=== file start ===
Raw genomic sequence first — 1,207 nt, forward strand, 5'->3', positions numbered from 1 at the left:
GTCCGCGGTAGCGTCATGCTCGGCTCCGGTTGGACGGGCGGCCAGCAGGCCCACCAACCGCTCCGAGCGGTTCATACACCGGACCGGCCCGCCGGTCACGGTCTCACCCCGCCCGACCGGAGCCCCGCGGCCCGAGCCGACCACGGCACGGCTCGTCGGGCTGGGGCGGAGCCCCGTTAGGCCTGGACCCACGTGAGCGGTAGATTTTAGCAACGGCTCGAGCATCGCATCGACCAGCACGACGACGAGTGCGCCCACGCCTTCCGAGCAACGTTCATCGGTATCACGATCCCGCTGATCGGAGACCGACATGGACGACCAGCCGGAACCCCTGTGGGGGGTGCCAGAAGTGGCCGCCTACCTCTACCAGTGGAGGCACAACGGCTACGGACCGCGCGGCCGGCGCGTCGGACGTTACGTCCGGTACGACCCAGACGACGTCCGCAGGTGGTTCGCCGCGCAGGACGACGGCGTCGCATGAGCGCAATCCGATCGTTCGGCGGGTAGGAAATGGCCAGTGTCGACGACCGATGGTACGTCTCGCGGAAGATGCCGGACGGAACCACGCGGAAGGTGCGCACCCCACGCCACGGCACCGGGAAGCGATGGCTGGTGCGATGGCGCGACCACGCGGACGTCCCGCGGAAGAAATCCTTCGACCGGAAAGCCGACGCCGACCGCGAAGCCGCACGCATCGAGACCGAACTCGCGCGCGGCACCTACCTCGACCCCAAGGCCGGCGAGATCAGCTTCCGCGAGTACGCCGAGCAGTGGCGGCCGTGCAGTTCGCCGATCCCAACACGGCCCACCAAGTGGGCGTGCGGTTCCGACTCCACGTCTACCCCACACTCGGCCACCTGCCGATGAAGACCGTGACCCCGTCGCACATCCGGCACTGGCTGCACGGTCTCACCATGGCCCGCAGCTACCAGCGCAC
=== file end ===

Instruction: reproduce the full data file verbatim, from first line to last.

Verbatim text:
Raw genomic sequence first — 1,207 nt, forward strand, 5'->3', positions numbered from 1 at the left:
GTCCGCGGTAGCGTCATGCTCGGCTCCGGTTGGACGGGCGGCCAGCAGGCCCACCAACCGCTCCGAGCGGTTCATACACCGGACCGGCCCGCCGGTCACGGTCTCACCCCGCCCGACCGGAGCCCCGCGGCCCGAGCCGACCACGGCACGGCTCGTCGGGCTGGGGCGGAGCCCCGTTAGGCCTGGACCCACGTGAGCGGTAGATTTTAGCAACGGCTCGAGCATCGCATCGACCAGCACGACGACGAGTGCGCCCACGCCTTCCGAGCAACGTTCATCGGTATCACGATCCCGCTGATCGGAGACCGACATGGACGACCAGCCGGAACCCCTGTGGGGGGTGCCAGAAGTGGCCGCCTACCTCTACCAGTGGAGGCACAACGGCTACGGACCGCGCGGCCGGCGCGTCGGACGTTACGTCCGGTACGACCCAGACGACGTCCGCAGGTGGTTCGCCGCGCAGGACGACGGCGTCGCATGAGCGCAATCCGATCGTTCGGCGGGTAGGAAATGGCCAGTGTCGACGACCGATGGTACGTCTCGCGGAAGATGCCGGACGGAACCACGCGGAAGGTGCGCACCCCACGCCACGGCACCGGGAAGCGATGGCTGGTGCGATGGCGCGACCACGCGGACGTCCCGCGGAAGAAATCCTTCGACCGGAAAGCCGACGCCGACCGCGAAGCCGCACGCATCGAGACCGAACTCGCGCGCGGCACCTACCTCGACCCCAAGGCCGGCGAGATCAGCTTCCGCGAGTACGCCGAGCAGTGGCGGCCGTGCAGTTCGCCGATCCCAACACGGCCCACCAAGTGGGCGTGCGGTTCCGACTCCACGTCTACCCCACACTCGGCCACCTGCCGATGAAGACCGTGACCCCGTCGCACATCCGGCACTGGCTGCACGGTCTCACCATGGCCCGCAGCTACCAGCGCAC